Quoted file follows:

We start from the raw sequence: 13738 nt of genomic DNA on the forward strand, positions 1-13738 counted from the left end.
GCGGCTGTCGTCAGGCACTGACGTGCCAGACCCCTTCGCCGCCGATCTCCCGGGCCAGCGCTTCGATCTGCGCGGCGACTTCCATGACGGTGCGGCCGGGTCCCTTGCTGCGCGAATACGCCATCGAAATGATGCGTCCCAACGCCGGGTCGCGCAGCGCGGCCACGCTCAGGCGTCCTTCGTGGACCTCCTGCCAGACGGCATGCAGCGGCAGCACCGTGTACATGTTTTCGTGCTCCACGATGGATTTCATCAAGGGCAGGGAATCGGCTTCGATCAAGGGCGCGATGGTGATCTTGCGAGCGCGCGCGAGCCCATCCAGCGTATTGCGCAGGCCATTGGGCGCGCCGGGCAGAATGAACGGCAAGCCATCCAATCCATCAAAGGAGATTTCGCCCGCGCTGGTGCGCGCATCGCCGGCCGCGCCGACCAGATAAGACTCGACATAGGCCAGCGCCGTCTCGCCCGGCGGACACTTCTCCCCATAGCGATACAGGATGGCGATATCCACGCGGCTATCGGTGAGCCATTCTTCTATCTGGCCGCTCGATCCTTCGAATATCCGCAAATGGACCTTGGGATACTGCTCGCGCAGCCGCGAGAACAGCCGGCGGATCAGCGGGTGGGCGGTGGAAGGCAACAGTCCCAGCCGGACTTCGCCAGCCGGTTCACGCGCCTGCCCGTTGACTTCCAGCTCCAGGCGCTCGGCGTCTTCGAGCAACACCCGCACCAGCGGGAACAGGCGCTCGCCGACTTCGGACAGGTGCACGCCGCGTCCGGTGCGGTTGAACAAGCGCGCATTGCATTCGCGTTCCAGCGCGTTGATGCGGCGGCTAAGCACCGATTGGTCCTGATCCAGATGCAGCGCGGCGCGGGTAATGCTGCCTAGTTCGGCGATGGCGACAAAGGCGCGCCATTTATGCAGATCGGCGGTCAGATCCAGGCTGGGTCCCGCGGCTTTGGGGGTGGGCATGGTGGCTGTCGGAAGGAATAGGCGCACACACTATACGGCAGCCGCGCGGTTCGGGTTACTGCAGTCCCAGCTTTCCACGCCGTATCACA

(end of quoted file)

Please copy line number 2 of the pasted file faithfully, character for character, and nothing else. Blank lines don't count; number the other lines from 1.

GCGGCTGTCGTCAGGCACTGACGTGCCAGACCCCTTCGCCGCCGATCTCCCGGGCCAGCGCTTCGATCTGCGCGGCGACTTCCATGACGGTGCGGCCGGGTCCCTTGCTGCGCGAATACGCCATCGAAATGATGCGTCCCAACGCCGGGTCGCGCAGCGCGGCCACGCTCAGGCGTCCTTCGTGGACCTCCTGCCAGACGGCATGCAGCGGCAGCACCGTGTACATGTTTTCGTGCTCCACGATGGATTTCATCAAGGGCAGGGAATCGGCTTCGATCAAGGGCGCGATGGTGATCTTGCGAGCGCGCGCGAGCCCATCCAGCGTATTGCGCAGGCCATTGGGCGCGCCGGGCAGAATGAACGGCAAGCCATCCAATCCATCAAAGGAGATTTCGCCCGCGCTGGTGCGCGCATCGCCGGCCGCGCCGACCAGATAAGACTCGACATAGGCCAGCGCCGTCTCGCCCGGCGGACACTTCTCCCCATAGCGATACAGGATGGCGATATCCACGCGGCTATCGGTGAGCCATTCTTCTATCTGGCCGCTCGATCCTTCGAATATCCGCAAATGGACCTTGGGATACTGCTCGCGCAGCCGCGAGAACAGCCGGCGGATCAGCGGGTGGGCGGTGGAAGGCAACAGTCCCAGCCGGACTTCGCCAGCCGGTTCACGCGCCTGCCCGTTGACTTCCAGCTCCAGGCGCTCGGCGTCTTCGAGCAACACCCGCACCAGCGGGAACAGGCGCTCGCCGACTTCGGACAGGTGCACGCCGCGTCCGGTGCGGTTGAACAAGCGCGCATTGCATTCGCGTTCCAGCGCGTTGATGCGGCGGCTAAGCACCGATTGGTCCTGATCCAGATGCAGCGCGGCGCGGGTAATGCTGCCTAGTTCGGCGATGGCGACAAAGGCGCGCCATTTATGCAGATCGGCGGTCAGATCCAGGCTGGGTCCCGCGGCTTTGGGGGTGGGCATGGTGGCTGTCGGAAGGAATAGGCGCACACACTATACGGCAGCCGCGCGGTTCGGGTTACTGCAGTCCCAGCTTTCCACGCCGTATCACA